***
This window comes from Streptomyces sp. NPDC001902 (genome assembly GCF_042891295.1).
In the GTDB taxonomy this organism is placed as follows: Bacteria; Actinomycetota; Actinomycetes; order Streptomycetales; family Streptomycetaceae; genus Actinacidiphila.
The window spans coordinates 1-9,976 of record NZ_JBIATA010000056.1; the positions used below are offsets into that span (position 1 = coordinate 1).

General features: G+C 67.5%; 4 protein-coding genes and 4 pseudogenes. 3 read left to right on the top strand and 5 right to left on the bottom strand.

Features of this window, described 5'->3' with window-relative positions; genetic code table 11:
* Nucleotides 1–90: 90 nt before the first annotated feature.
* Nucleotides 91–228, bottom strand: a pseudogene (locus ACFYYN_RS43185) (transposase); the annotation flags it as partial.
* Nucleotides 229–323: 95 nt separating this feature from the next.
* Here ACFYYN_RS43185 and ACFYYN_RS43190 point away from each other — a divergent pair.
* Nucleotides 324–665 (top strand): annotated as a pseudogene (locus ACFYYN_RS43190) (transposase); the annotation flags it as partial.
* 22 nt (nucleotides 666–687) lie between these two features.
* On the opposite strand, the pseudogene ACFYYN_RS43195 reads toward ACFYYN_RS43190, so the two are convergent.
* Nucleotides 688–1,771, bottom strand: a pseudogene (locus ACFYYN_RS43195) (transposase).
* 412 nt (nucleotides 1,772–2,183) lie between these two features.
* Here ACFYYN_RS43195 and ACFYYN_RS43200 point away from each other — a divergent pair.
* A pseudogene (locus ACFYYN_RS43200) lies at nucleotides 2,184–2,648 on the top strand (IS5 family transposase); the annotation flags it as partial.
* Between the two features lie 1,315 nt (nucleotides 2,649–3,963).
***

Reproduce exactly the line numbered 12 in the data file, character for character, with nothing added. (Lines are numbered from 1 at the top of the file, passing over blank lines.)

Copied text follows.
* On the opposite strand, the pseudogene ACFYYN_RS43195 reads toward ACFYYN_RS43190, so the two are convergent.